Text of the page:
This exercise will allow you to apply your knowledge of personality theories and build your self-awareness by examining your own personality constructs. You are required to write a 2,000-word reflective piece framed within the relevant theories of personality. The assessment contains two parts:
Part 1: Theories of Personality (1000 words)
What distinguishes trait theory from other personality theories? Discuss similarities and/or differences in relation to at least two other theories. Remember to support your answer with evidence from the psychological literature.
Part 2: Reflective Activity (1000 words)
This exercise aims to build both your understanding of personality theory and to increase your self-awareness by requiring you to examine your own personality constructs.
For this reflective activity, you should carry out a personality test on yourself from the International Personality Item Pool.
Using Gibbs (1988) reflective cycle, you should answer the following questions:
Describe which tool you used and your experience of completing the tool (what happened?)
How did you feel when undertaking the test and on receiving the outcome of the test? Did you understand all the questions that were being asked, was it user-friendly? (What were you thinking and feeling?)
Evaluate your experience of completing a personality test. What was good and bad about it?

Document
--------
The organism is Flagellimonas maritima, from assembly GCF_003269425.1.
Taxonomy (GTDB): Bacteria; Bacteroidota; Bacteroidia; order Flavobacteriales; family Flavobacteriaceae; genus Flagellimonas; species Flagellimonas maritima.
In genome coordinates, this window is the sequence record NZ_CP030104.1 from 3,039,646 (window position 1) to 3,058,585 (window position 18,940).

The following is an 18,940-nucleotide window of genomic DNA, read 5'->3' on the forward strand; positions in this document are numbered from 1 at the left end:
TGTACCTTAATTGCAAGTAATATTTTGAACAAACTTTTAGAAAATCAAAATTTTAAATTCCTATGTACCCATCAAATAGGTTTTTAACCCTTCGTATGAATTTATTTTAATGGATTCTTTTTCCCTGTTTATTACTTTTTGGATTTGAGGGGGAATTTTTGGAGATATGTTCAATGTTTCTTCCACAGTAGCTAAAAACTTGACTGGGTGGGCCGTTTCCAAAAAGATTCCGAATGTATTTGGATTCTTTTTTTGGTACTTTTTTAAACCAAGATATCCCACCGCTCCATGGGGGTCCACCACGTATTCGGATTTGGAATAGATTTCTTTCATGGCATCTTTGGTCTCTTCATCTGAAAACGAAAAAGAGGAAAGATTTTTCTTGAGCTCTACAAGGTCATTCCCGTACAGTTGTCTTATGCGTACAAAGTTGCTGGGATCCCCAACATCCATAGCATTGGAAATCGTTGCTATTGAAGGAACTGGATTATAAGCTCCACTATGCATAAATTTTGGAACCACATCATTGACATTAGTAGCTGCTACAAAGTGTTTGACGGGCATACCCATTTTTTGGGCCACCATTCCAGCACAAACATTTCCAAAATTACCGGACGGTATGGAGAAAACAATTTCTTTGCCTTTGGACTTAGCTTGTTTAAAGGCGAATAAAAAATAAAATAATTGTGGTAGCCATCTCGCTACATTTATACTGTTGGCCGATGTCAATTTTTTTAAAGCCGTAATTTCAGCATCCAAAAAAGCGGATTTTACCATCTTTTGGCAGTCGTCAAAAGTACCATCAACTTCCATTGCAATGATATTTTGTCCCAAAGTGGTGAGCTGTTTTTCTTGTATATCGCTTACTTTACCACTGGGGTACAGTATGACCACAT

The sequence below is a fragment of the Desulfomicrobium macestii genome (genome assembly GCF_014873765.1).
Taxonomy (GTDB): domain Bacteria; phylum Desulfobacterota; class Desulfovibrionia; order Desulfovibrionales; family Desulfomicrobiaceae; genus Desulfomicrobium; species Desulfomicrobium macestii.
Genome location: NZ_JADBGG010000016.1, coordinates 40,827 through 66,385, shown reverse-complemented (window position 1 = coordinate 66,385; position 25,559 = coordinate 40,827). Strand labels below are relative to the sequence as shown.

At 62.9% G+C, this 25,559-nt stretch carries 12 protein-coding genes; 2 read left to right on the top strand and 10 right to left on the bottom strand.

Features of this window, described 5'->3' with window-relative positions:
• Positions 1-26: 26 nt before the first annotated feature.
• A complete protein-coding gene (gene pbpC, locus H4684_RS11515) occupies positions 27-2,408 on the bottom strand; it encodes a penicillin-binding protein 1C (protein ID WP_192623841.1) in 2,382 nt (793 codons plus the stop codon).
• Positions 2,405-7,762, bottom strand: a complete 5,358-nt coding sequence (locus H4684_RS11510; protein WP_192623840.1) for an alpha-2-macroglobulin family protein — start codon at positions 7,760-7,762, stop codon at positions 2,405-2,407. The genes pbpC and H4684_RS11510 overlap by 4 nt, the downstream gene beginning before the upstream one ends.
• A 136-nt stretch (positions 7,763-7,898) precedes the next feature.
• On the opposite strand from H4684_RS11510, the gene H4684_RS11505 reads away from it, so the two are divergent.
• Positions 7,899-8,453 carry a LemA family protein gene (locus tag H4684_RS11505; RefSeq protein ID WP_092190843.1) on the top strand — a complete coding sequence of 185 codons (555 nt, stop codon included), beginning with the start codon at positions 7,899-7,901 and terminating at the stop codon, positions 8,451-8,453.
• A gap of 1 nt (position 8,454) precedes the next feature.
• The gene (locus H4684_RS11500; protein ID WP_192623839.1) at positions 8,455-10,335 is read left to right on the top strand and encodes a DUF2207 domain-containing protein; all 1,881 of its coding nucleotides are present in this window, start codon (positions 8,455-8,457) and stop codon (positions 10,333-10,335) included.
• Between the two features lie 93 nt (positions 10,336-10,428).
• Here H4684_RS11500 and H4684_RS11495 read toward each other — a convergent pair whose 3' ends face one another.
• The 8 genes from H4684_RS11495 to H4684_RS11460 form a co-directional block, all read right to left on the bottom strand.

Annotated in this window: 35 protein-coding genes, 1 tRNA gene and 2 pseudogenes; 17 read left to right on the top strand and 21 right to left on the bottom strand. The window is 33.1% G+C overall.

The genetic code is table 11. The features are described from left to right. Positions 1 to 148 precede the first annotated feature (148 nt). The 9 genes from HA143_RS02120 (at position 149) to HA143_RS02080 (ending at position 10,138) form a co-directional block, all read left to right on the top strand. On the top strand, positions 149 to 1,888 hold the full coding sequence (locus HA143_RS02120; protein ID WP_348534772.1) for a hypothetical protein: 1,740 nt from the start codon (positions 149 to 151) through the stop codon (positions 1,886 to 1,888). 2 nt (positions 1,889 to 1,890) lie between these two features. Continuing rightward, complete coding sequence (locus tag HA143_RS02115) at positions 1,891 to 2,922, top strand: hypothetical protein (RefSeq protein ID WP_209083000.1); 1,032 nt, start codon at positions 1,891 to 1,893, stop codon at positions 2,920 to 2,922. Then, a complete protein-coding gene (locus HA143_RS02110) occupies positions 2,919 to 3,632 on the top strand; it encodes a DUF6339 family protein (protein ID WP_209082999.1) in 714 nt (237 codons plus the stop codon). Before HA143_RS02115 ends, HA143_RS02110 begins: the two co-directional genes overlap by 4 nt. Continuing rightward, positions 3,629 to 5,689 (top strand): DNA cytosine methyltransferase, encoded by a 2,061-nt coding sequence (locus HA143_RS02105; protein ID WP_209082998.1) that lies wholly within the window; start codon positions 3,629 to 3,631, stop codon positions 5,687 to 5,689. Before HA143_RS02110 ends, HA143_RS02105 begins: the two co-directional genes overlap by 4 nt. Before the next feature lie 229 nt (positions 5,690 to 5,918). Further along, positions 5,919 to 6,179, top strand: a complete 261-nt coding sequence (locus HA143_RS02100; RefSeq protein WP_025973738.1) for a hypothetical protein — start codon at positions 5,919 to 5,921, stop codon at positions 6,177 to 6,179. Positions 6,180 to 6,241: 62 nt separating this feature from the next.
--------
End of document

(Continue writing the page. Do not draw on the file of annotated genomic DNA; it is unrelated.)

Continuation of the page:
Do you think it reflected your personality? Were the questions in line with theories of personality? Did you agree with the findings? Link this to your understanding of your personality traits revealed. (Making sense of this situation)
What have you learned about your personality and how that could impact on your performance in meeting your goals? (Conclusion)
“The scientist-practitioner model produces a psychologist who is uniquely educated and trained to generate and integrate scientific and professional knowledge, attitudes, and skills so as to further psychological science, the professional practice of psychology, and human welfare. The graduate of this training model is capable of functioning as an investigator and as a practitioner, and may function as either or both, consistent with the highest standards in psychology.” (Belar & Perry, 1992).
There are a number of competencies which characterize this model, one of which is that your expert qualities should not remain a mystery and that the ability to reflect on ones actions it critical to engaging in a process of continuous learning.